To the South of Sigiriya is the Mapagala Fortress. Archaeological Commissioner Hocart in the 1920s took note of the cyclopean style stone walls in the fort, and the square hammered stones in the ramparts of the Citadel.
The ability to cut such massive blocks of granite to precision suggested that iron-smelting and iron tools were available to construction workers. This is supported in the carving of the stone thrones in the Citadel, one at the foot in the Assembly Hall, and another in the palace on the summit.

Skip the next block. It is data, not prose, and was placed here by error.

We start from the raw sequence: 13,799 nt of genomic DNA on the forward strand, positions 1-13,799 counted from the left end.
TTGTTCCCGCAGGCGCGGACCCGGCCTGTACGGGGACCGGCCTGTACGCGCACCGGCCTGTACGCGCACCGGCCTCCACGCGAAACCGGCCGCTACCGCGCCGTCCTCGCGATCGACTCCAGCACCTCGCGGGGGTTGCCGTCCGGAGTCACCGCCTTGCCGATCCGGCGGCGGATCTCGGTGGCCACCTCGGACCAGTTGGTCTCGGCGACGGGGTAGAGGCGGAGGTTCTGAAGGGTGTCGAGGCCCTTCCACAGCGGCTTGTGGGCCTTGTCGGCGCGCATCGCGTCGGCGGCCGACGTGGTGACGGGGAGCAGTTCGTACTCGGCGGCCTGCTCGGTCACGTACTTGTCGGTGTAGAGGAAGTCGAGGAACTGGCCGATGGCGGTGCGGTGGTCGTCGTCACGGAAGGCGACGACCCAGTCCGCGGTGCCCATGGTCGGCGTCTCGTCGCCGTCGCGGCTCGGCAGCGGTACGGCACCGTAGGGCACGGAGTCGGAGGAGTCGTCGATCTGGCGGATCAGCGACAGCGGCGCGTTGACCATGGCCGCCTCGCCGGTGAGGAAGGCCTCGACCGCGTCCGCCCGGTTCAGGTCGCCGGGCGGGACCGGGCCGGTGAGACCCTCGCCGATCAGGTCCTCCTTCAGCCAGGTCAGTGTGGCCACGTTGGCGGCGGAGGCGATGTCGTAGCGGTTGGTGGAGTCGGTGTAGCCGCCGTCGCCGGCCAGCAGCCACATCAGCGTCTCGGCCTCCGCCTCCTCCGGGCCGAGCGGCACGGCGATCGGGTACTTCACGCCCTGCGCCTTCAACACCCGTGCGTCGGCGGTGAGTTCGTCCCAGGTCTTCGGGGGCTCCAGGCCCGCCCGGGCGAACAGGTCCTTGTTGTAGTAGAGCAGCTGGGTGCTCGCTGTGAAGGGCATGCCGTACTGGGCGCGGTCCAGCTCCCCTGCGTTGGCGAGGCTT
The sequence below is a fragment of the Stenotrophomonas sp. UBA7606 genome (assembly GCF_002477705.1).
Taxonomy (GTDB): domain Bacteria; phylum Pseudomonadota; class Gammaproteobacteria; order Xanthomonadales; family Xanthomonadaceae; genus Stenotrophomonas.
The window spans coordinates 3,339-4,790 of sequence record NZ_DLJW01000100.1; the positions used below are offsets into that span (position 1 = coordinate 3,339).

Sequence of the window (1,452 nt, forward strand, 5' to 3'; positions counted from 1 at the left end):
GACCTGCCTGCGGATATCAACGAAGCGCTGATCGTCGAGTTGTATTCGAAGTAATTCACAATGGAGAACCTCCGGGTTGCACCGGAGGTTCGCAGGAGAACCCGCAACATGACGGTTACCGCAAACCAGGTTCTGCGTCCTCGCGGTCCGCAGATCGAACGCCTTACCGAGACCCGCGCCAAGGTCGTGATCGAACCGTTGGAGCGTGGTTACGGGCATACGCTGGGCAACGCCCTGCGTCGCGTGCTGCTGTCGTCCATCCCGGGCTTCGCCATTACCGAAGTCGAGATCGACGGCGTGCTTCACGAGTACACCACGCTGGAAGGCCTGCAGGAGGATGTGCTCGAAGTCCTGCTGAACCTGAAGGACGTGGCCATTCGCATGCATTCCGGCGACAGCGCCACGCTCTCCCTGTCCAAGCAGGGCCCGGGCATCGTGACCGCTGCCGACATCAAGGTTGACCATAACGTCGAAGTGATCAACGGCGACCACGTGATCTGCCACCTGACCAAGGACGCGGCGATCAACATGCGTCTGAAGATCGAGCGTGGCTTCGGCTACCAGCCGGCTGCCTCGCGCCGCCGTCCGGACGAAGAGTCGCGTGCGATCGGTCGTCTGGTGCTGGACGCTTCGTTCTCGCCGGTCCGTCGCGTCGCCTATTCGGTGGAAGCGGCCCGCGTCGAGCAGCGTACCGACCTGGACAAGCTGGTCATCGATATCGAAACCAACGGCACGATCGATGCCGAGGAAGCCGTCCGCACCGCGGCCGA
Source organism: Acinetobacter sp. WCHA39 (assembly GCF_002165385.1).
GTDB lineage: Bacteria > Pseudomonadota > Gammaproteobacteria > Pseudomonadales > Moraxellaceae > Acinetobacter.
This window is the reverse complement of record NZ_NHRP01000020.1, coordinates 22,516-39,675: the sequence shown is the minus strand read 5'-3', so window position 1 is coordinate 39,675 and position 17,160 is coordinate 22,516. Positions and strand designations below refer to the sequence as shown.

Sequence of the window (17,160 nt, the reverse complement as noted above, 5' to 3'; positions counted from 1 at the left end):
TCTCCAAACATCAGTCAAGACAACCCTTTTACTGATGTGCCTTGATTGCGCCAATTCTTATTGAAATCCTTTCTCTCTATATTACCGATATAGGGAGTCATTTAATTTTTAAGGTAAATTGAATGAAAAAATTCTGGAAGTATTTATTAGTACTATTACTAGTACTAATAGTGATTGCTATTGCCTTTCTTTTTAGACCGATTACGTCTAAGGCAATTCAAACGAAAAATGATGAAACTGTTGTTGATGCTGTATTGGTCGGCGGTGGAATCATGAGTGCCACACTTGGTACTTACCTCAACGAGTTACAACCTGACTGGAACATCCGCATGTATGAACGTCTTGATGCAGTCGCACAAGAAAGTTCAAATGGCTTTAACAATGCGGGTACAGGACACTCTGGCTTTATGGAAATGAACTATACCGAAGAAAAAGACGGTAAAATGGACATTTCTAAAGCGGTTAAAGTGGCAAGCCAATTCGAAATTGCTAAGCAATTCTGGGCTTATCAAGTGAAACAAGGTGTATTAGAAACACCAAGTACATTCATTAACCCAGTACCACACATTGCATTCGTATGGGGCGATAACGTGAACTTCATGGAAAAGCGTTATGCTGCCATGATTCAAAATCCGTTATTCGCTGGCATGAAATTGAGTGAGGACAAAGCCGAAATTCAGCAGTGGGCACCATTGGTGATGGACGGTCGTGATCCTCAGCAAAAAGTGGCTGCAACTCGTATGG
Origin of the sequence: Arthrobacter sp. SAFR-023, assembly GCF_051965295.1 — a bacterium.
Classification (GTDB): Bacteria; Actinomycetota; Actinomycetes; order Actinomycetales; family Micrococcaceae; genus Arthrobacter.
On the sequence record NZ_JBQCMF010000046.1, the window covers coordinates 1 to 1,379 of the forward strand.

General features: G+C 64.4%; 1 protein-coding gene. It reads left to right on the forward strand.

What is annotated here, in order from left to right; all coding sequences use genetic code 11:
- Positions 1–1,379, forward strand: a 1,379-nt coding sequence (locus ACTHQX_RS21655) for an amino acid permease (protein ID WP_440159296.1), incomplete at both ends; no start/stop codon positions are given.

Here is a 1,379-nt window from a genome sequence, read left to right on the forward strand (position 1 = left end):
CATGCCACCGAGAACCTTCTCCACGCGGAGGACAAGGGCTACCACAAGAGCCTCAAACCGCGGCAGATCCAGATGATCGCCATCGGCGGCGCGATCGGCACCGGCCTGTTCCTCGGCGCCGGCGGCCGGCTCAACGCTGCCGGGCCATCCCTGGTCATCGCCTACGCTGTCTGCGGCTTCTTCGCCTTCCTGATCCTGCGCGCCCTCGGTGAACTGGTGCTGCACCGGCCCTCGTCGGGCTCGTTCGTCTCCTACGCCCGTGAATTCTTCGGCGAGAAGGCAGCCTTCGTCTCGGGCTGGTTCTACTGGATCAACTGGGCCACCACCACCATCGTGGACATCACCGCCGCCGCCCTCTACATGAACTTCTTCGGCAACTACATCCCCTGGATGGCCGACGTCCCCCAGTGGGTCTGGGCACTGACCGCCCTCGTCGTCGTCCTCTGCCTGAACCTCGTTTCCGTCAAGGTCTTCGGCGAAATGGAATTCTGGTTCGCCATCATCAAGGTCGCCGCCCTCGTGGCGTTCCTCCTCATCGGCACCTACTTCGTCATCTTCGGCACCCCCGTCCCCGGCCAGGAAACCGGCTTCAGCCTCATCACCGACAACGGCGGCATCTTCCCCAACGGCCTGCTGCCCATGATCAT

In fact the Sigiri-bim was one of the earliest places where iron-smelting was carried out. This has been revealed by excavations carried out in the 1980s and 1990s in the Aligala Care in the Citadel itself, at Dehi-gaha-ala-kande near Alakolawewa village 8-9 km South-East of Sigiriya and in the Kiri-oya valley to the east where stone forges were found carved in the rock along with covered slag heaps.
by Derrick Schokman
February 13, 2007